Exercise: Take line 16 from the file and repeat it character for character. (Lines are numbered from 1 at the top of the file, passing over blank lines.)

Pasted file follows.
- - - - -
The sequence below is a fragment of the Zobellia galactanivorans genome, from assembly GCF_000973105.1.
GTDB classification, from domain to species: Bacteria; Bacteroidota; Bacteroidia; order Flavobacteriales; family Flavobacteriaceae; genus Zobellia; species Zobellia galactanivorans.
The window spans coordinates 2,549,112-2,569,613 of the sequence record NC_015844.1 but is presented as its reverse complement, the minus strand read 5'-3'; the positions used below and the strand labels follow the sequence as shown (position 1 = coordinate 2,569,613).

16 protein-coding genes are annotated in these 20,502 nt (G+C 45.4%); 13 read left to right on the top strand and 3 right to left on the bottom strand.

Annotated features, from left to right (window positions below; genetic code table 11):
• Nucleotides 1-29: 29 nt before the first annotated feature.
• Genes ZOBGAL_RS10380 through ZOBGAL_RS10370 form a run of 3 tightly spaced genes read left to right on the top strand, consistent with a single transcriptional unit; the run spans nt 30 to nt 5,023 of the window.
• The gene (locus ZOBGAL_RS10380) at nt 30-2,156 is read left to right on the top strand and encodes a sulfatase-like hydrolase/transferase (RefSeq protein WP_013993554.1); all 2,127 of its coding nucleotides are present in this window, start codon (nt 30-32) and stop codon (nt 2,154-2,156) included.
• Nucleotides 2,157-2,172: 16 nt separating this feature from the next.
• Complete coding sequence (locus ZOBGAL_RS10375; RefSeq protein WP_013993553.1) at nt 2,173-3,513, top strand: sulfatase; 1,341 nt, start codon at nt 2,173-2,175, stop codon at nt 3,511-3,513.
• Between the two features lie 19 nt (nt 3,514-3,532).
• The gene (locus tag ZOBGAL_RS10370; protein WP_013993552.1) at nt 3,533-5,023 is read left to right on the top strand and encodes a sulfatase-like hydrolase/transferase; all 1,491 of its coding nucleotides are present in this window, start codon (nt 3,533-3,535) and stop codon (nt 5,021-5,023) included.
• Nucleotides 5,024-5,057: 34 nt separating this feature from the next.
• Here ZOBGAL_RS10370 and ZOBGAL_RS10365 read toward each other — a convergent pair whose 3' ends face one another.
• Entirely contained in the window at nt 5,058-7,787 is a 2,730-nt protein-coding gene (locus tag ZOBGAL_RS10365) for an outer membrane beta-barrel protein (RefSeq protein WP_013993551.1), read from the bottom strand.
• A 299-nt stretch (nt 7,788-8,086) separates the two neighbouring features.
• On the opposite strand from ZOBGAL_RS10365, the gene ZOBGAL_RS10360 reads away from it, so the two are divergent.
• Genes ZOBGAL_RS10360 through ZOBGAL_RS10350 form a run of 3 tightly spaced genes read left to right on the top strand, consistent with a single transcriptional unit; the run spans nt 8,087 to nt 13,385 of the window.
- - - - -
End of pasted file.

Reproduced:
• A 299-nt stretch (nt 7,788-8,086) separates the two neighbouring features.